Faro Finisterre was on top of our list when we left the albergue in Finisterre. People once believed this to be the end of the known world so I was so ready to be there! With no rucksacks on our backs and flip flops on our feet, the ocean right in front of us, I felt more like a holiday maker than a pilgrim, but I did welcome the feeling. We asked a few locals of the way to the lighthouse and quickly found the way out of Finisterre. As a matter of fact, I anticipated a short walk, but in reality it was almost 4 kilometres in only one direction, my rubber sandals were not the best choice, I have to admit that and so do my heels.
Day 9 was one of those days which have not left a very memorable trace in my mind. But there should be days like that, just getting in the routine of walking, which isn’t bad at all. It was a flat, long walk (over 30 km…again) with grumpy weather but considering we had to reach Santiago de Compostela the next day (already?!), we preferred to walk more that day and treat ourselves with a pleasurable short walk for the last day.
Here comes another thirty-something stage. To be precise, 32 km. A little disturbing thought, as I’ve noticed that around the 30th km my walking enthusiasm starts to rapidly evaporate in the hot Spanish sun.
We left early (what a surprise) the tiny tiny village of Gonzar and we were on the road again. The good thing about not starting from the major stage ending points (like Portomarin the other day) is that you can actually walk and enjoy the process without the contest feeling I sometimes got on busier parts of the Camino. Don’t get me wrong, I do enjoy competition spirit every now and then, I even normally get motivated by it, but for me it is not compatible with the Camino. Challenging myself – definitely YES but that’s another story.
This day of walking the Camino was not only long (more than 30 km), but it also started extremely early! Snoring in the room was unbearable during the night and when I felt the vibrations of the alarm I felt so relieved! I was ready in no time (something I usually do not do in normal life) and we were out (of course after breakfast). We started following the road in front of the albergue in the opposite direction of the village and after a while I seriously got worried that we had taken the wrong direction. It was completely dark, we saw no yellow arrows and there were no pilgrims walking the Camino after us. So we walked in silence, hoping.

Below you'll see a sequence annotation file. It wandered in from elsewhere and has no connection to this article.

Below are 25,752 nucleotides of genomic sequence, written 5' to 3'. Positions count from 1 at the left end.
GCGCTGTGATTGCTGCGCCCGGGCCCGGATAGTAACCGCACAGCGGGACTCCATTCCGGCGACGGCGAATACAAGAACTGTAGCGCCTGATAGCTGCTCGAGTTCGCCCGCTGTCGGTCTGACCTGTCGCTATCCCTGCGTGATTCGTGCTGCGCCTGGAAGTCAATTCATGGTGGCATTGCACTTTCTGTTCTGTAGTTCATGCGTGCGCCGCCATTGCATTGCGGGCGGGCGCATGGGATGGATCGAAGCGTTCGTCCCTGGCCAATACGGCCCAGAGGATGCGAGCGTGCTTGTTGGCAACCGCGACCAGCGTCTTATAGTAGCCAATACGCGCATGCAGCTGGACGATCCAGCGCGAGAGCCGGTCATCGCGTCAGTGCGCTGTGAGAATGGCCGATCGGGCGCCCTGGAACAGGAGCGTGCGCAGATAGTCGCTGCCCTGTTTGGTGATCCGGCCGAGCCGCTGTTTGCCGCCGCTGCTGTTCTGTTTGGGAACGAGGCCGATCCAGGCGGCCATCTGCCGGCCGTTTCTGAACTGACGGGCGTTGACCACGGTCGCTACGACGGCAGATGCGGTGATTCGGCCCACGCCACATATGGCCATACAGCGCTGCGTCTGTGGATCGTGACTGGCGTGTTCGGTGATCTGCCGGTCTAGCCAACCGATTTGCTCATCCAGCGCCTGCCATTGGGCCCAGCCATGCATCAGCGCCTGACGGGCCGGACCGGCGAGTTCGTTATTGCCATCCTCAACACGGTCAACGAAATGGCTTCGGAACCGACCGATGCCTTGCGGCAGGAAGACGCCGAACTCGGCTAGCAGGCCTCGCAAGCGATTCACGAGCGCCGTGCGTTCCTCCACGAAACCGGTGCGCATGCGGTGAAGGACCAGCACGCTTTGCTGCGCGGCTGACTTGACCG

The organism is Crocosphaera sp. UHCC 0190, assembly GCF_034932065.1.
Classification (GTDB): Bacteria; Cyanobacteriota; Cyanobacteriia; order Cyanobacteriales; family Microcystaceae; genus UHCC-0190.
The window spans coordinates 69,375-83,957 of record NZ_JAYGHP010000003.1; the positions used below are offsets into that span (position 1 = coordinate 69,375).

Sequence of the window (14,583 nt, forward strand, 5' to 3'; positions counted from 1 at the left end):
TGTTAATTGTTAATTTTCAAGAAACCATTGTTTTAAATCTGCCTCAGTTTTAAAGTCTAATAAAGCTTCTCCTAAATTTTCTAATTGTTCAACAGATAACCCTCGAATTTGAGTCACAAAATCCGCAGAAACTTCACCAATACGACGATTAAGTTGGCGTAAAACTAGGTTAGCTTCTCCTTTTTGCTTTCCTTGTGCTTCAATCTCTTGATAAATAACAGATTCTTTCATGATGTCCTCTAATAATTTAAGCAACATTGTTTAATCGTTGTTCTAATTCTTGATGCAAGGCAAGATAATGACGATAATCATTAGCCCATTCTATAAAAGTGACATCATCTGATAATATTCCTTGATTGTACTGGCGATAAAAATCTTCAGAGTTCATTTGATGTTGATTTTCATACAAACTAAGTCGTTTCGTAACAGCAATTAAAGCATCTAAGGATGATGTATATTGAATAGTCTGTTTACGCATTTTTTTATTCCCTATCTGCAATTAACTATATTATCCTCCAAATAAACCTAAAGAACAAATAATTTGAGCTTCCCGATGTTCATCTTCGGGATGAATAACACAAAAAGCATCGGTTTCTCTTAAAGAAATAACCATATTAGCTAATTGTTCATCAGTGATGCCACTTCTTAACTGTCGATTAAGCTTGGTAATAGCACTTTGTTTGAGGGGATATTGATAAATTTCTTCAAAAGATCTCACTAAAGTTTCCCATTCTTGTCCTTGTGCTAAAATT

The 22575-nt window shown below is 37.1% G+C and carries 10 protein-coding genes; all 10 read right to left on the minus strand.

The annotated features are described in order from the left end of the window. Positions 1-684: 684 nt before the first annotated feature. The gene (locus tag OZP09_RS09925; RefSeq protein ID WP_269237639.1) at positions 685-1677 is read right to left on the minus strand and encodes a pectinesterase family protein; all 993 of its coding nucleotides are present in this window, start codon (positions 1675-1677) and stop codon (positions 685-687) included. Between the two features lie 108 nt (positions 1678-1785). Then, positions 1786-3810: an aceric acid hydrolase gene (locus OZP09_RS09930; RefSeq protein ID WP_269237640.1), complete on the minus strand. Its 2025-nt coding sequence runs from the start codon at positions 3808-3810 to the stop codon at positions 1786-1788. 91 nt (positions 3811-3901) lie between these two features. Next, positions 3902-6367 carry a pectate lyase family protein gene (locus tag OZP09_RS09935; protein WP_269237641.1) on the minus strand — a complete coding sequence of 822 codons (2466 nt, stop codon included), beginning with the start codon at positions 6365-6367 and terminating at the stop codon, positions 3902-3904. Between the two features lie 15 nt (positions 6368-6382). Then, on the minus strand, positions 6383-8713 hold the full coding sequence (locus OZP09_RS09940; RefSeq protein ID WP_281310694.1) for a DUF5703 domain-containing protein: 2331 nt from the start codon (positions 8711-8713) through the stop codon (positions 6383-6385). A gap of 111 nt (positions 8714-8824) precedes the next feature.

Luckily, finally it turned out we are on the right track.
Before we realized it, we were in Ponferrada.
After our first day on Camino Frances, we started the second as proper pilgrims – early! Had a quick breakfast of toast and jam in the warm and cozy kitchen of the albergue and we set off. After walking for about 10 metres, I was convinced I should have put more clothes on, so we had to stop and, of course, it turned out my rain/wind jacket was at the very bottom of my backpack, so all the contents were taken out and then put back in again. Practice makes perfect, however, to limit the numbers of roaming through my things during the day, from now on I started to put items I would probably need during the day on the top!
After we went out of Rabanal (about 3-4 minutes after we started walking), even though it was completely dark, I quickly came to understand we were going to have some mountainous experience that day.The wind was a little discouraging but after a while we looked back to see one of the most beautiful sunrises on the Camino Frances so far. The sun definitely made things better.
Day 1 of our Camino walk started at lovely Astorga. After spending the night on a bus travelling from Barcelona, taking about 11-12 hours (blissfully spent in sleep), we finally reached our starting point. It was dark when we got off the bus and immediately began looking for a place to take our credentials from. We found the first albergue very easily, it was so close to the cathedral, however, the hospitalero was not willing to spend any of his time on us. He was speaking to us in Spanish (like so so many people on the Camino), but it became clear he was welcoming us at 11 o’clock. 4 hours? No way.
One pilgrim on the street showed us the municipal albergue and we decided to give it a try. We were lucky because right after holding our credentials in hands, it closed as well. What followed was a memorable breakfast – cafe con leche (it is amazing that while in Spain even in the smallest of villages I enjoyed fantastic cafe con leche-s) and churros - the sole thought is mouth-watering.